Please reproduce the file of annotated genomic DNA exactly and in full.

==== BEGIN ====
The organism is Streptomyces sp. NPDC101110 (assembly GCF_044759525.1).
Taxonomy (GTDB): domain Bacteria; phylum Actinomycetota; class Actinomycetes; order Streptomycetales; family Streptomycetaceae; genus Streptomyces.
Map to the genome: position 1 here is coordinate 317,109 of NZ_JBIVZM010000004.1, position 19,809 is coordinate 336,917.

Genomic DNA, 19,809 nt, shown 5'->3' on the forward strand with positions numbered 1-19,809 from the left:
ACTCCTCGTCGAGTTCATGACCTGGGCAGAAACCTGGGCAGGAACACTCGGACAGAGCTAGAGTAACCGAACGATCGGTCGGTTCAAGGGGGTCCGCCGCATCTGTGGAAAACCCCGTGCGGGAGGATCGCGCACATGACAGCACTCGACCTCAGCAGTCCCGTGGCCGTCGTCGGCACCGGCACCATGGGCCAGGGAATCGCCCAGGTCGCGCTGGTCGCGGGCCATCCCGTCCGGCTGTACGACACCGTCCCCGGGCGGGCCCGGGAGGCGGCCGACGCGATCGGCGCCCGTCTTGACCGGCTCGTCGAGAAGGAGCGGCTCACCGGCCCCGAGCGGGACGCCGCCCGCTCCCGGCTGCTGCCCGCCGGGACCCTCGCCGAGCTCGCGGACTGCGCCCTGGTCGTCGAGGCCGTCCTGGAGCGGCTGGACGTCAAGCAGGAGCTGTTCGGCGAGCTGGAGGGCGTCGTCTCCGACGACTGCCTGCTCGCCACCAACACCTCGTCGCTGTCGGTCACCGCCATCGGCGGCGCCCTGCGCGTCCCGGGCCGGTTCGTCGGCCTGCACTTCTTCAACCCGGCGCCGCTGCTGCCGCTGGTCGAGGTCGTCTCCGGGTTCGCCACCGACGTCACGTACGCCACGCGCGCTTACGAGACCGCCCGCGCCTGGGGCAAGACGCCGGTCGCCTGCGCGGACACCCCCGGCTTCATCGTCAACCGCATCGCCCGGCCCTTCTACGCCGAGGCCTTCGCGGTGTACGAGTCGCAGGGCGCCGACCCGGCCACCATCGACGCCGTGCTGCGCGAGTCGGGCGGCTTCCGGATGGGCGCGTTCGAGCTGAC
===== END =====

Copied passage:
The organism is Streptomyces sp. NPDC101110 (assembly GCF_044759525.1).
Taxonomy (GTDB): domain Bacteria; phylum Actinomycetota; class Actinomycetes; order Streptomycetales; family Streptomycetaceae; genus Streptomyces.
Map to the genome: position 1 here is coordinate 317,109 of NZ_JBIVZM010000004.1, position 19,809 is coordinate 336,917.

Genomic DNA, 19,809 nt, shown 5'->3' on the forward strand with positions numbered 1-19,809 from the left:
ACTCCTCGTCGAGTTCATGACCTGGGCAGAAACCTGGGCAGGAACACTCGGACAGAGCTAGAGTAACCGAACGATCGGTCGGTTCAAGGGGGTCCGCCGCATCTGTGGAAAACCCCGTGCGGGAGGATCGCGCACATGACAGCACTCGACCTCAGCAGTCCCGTGGCCGTCGTCGGCACCGGCACCATGGGCCAGGGAATCGCCCAGGTCGCGCTGGTCGCGGGCCATCCCGTCCGGCTGTACGACACCGTCCCCGGGCGGGCCCGGGAGGCGGCCGACGCGATCGGCGCCCGTCTTGACCGGCTCGTCGAGAAGGAGCGGCTCACCGGCCCCGAGCGGGACGCCGCCCGCTCCCGGCTGCTGCCCGCCGGGACCCTCGCCGAGCTCGCGGACTGCGCCCTGGTCGTCGAGGCCGTCCTGGAGCGGCTGGACGTCAAGCAGGAGCTGTTCGGCGAGCTGGAGGGCGTCGTCTCCGACGACTGCCTGCTCGCCACCAACACCTCGTCGCTGTCGGTCACCGCCATCGGCGGCGCCCTGCGCGTCCCGGGCCGGTTCGTCGGCCTGCACTTCTTCAACCCGGCGCCGCTGCTGCCGCTGGTCGAGGTCGTCTCCGGGTTCGCCACCGACGTCACGTACGCCACGCGCGCTTACGAGACCGCCCGCGCCTGGGGCAAGACGCCGGTCGCCTGCGCGGACACCCCCGGCTTCATCGTCAACCGCATCGCCCGGCCCTTCTACGCCGAGGCCTTCGCGGTGTACGAGTCGCAGGGCGCCGACCCGGCCACCATCGACGCCGTGCTGCGCGAGTCGGGCGGCTTCCGGATGGGCGCGTTCGAGCTGAC